But I am perhaps most proud of the accomplishments of our Terps off the field. Forty-three of our players from 2001 to 2009 have been recognized with Academic All-ACC honors and during my tenure, 179 of our players have earned their degree. In spite of being shorthanded in our academic support unit (most notably by the departure of Heather Arianna, who was extremely competent, but more importantly one who cared about the success of our players) for the last 3 years of my tenure (and emphasizing that fact as my main priority when the new athletic director arrived, but to no avail), there are many bright spots. My wife, Gloria spent countless hours at Gossett to get to know each player by name. As a former high school biology teacher she tutored players for 10 years. Our two younger daughters also tutored players, as our daughters were both excellent students and graduates with honors from UMD. In fact the football graduation cohorts ending in 2004, 2006, and 2010 exceeded the benchmark of 66%, with 2 of them exceeding 70%, and one at 79%. Gloria and I were always extremely pleased to attend some of our players' graduation ceremonies. Gloria still works for the School of Public Health.
Our players were also encouraged to become active in community service. Despite the extensive time commitment they make to football and their studies, a number of them volunteered their free time to various service organizations including Big Brothers Big Sisters (thanks to Dahlia Levin for coordinating this), the TERP reading program, Uplifting Athletes and other worthy causes while on our team. Their commitments often continued after they leave us, as many of our players have gone on to start or support community service programs, including several who have started their own foundations, where they now live or in their hometowns (foundations that we continue to support).
Our entire family acted as goodwill ambassadors for the University in so many ways. We donated, not pledged, over $500K to the University directed to the Maryland Gridiron Network, Terrapin Club, School of Public Health (naming two lounges), the Jerry P. Wrenn Scholarship, the Friedgen Family Theater Scholarship, the Friedgen Family Fund for Arts Honors and Graphic Design, the Italian Department Study Abroad Fund, and the Catholic Student Center. We truly believe in the importance of academics, athletics and arts in molding individuals. These donations do not include various cocktail parties at our home for donors, tailgate food preparation for the first 5 years (before the Athletic Department made us change to an MGN event), the weekly snacks prepared for the coaches, players, trainers, managers, and others who passed by the practice facility.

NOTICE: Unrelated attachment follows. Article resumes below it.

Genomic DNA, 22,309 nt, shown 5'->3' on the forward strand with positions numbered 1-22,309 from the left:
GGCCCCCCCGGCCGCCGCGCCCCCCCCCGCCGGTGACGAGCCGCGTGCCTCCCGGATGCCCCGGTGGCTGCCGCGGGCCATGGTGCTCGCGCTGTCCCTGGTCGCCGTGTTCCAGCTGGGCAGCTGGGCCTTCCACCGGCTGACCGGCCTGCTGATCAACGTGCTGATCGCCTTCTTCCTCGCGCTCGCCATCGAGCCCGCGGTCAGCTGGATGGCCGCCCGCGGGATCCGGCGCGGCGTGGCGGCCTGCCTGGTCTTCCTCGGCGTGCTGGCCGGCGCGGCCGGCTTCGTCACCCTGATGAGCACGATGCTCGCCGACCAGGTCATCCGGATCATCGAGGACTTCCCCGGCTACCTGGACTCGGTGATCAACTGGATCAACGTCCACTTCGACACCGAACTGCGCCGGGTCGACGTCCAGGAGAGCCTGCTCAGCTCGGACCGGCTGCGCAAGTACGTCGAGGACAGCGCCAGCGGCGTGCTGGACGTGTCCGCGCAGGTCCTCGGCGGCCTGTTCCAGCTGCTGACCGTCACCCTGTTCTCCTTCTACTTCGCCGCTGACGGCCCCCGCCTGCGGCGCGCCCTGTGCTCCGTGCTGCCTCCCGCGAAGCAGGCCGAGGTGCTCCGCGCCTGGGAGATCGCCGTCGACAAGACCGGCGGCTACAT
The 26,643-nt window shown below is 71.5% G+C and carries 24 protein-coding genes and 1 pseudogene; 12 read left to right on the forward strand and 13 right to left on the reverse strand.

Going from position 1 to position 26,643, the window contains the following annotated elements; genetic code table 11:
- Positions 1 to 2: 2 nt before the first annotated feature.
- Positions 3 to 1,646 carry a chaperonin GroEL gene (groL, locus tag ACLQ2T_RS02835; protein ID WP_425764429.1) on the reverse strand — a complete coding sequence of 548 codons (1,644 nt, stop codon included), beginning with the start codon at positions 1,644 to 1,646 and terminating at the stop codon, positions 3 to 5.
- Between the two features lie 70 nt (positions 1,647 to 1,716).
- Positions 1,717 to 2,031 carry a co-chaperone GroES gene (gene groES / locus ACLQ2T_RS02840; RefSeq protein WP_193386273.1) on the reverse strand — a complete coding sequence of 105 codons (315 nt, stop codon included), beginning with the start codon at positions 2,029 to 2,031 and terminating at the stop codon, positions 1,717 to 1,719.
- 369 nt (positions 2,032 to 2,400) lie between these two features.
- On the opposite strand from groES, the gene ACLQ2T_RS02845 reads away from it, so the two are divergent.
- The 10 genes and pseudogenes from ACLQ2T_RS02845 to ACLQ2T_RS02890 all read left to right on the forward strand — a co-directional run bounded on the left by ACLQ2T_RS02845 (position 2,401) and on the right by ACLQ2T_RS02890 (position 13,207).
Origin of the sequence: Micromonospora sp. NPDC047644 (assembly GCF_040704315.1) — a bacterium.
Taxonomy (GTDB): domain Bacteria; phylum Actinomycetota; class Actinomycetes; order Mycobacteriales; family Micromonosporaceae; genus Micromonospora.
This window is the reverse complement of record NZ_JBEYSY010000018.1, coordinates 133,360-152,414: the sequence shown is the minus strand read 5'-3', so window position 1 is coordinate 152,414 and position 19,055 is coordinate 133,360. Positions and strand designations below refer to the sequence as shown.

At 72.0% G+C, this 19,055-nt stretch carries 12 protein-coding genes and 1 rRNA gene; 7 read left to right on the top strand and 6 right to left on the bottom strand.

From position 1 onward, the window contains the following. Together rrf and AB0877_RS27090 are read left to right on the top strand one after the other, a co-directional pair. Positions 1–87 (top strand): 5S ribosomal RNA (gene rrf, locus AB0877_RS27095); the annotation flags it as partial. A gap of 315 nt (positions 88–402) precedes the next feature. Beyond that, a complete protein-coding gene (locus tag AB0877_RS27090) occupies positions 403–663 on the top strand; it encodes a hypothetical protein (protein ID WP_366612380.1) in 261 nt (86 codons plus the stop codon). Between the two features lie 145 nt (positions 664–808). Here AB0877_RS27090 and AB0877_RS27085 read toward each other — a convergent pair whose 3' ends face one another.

From the beginning our approach was to engage everyone – it was a football family. We would always tell folks that we had 3 daughters and 120 sons. Recruit parents would ask us to “take care of their sons” and we did so with discipline and caring. Our family was involved in making senior scrapbooks with love and passion for these young men who worked so hard on and off the field. The MGN members and fans were extended family. We cared as much about the small donor as the larger one. We brought lettermen back in numbers as never before. We were here ourselves in the late 60’s, early 70’s, mid 80’s and for the ten-year stretch starting in 2001.
It has always been my philosophy that college football isn't just about teaching young men the X’s and O’s - it's about preparing them for life – a philosophy from which I have never wavered - with an understanding of
- The long term rewards of hard work and preparation;
- The importance of being able to rely on your teammates and their ability to rely on you;
- The knowledge that with faith and perseverance no obstacle is insurmountable;
- The preciousness of family, teammates and friends whose support never wavers; and
- The irreplaceable worth of believing in yourself and your abilities despite doubt and criticism from outsiders.
My only regret was to not have the opportunity to coach the fine young men of the 2011 team to the end of their college careers – men, who I can tell you without a doubt in my mind, are not only great students of this game, but who had already demonstrated these qualities that I hold dear. These young men have been like sons to me and I thank them from the bottom of my heart for their willingness to give me everything they have, both on and off the field. I wish them nothing but success now and throughout their lives. It has been my honor to be their coach and I could not be prouder of them.
Finally, our family invested time, talent and treasure in the University at large and in the football program. We would appreciate the current administration looking forward to the future and dedicating their energies to continue to forge ahead as a world class University and successful football program without demeaning the accomplishments of those who came before.Copyright © 2015, Los Angeles Times